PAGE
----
Whoa, mom and dad and grandma and grandpa: Take it easy with the toddler in that stroller. Accidents in strollers and baby carriers send four dozen youngsters a day to emergency rooms for treatment, including for brain injury or concussion, new research has found.
Researchers looked at data from the National Electronic Injury Surveillance System, finding more than 360,000 kids younger than five suffered stroller- or baby carrier-related injuries sufficient to send them to ERs. Most were boys younger than one; most suffered injuries to the face or head. More of them had soft-tissue injuries, though about a quarter of them had concussions.
As one of the lead researchers told National Public Radio: “We know that traumatic brain injuries can lead to long-term consequences on cognitive development. So we really want to make sure these injures are avoided.”
As the New York Times reported, grown-ups can take added steps to increase toddlers’ safety by ensuring they’re securely buckled in, and that they really fit and are age-appropriate for a given stroller or carrier. The devices also should not over-loaded with, for example, bags filled with groceries or toys or tots’ gear.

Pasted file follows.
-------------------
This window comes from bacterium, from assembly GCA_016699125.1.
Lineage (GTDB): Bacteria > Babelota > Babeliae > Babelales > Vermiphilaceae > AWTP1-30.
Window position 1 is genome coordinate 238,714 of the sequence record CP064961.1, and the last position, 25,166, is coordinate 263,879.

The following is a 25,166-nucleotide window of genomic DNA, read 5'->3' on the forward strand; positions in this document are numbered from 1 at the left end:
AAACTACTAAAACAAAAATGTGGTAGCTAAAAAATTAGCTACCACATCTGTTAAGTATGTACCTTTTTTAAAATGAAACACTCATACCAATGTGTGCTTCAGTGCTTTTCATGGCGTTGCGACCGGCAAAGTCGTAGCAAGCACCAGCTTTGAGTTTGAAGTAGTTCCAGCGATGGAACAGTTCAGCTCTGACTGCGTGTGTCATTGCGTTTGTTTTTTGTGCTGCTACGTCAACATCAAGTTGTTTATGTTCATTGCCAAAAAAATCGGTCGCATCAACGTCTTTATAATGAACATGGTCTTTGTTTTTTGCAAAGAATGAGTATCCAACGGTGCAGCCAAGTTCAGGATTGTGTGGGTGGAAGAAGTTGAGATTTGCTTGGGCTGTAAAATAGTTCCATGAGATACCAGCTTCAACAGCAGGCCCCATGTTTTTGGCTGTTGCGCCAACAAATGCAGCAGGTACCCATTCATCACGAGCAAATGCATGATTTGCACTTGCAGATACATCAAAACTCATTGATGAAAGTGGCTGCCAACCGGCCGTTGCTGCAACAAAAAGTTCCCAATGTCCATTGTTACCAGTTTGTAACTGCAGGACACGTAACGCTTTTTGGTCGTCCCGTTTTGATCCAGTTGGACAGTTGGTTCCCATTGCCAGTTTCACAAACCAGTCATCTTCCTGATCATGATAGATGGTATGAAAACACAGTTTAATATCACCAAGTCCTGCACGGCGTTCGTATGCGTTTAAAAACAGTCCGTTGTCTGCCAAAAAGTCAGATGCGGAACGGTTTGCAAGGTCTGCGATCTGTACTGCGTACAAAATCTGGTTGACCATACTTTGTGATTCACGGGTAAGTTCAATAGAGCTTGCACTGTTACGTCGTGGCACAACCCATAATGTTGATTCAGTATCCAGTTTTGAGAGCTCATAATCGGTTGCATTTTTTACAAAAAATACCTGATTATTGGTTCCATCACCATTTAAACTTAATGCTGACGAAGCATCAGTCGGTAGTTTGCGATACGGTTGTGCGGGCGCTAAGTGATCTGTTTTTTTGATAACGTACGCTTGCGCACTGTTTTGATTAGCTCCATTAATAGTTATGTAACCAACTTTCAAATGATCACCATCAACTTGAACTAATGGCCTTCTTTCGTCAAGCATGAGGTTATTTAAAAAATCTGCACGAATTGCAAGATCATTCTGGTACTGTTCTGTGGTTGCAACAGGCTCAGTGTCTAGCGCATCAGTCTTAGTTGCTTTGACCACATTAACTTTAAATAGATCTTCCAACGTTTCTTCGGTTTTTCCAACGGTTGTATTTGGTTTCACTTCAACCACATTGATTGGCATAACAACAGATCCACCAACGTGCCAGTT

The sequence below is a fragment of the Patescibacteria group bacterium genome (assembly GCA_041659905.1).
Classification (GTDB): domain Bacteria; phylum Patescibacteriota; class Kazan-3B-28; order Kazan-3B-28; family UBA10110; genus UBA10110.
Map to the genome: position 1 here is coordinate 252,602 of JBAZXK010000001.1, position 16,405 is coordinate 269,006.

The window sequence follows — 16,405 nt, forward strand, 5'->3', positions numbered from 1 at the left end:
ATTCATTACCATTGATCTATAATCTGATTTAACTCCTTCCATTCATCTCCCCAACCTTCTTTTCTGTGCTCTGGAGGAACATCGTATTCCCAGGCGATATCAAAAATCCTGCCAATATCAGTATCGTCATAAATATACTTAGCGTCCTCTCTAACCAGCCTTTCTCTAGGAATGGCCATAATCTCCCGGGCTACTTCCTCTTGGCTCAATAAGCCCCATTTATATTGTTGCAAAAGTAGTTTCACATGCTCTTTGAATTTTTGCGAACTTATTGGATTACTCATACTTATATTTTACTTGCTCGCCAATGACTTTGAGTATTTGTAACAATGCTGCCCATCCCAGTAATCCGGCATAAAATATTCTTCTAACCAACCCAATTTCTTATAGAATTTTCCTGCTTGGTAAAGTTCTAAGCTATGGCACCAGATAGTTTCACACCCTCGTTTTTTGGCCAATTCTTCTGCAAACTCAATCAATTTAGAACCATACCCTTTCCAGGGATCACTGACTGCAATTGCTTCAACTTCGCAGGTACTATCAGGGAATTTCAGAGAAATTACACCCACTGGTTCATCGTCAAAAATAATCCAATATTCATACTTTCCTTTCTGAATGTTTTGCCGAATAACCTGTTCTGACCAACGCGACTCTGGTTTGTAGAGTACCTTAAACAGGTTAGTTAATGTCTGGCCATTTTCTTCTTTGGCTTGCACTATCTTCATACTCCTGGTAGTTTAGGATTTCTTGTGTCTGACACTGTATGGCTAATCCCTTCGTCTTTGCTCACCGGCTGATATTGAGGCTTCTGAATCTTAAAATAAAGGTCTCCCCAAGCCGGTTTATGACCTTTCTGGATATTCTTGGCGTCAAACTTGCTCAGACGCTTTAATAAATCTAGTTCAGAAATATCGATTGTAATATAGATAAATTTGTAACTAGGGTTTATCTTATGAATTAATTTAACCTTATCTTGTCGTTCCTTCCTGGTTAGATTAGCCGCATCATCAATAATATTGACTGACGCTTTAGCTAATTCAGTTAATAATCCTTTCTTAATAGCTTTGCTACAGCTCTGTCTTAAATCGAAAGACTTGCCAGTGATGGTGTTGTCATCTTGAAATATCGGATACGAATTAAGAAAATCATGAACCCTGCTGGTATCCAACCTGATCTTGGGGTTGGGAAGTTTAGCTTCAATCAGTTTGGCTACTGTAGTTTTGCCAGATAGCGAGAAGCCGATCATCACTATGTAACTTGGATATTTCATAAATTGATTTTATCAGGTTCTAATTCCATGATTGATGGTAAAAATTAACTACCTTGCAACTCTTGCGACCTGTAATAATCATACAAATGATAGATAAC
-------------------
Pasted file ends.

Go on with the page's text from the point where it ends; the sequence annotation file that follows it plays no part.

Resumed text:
Some key caveats about this study: It was retrospective (covering 1990-2010), and, researchers saw a decrease over time in injuries tied to strollers and baby carriers. They said that doctors’ increasing awareness of the harms and risks of head trauma may have increased reporting of product safety concerns, though this research focused only on incidents severe enough to lead to ER care.
Further, federal officials stepped in, in 2015, after the study period, to impose more stringent safety standards on the makers of strollers and baby carriers.
Although news reports emphasized this regulatory intervention, let’s be clear: Manufacturers and lawmakers more often have responded not to apparent safety issues in products but only to tragedy and the force of litigation in the civil justice system. I’ve written about this before, and I’ve spoken out on how some of the stroller makers wrongly have sought to keep confidential cases involving their products, preventing consumers from knowing their potential dangers.
The Consumer Product Safety Commission notes that its more rigorous regulations on strollers and baby carriers were part of the Danny Keysar Child Protection Act. That’s legislation that sadly honors the dedication to product safety by the parents of a 16-month-old fatally strangled in a licensed day care facility by a model of a travel crib that had been recalled.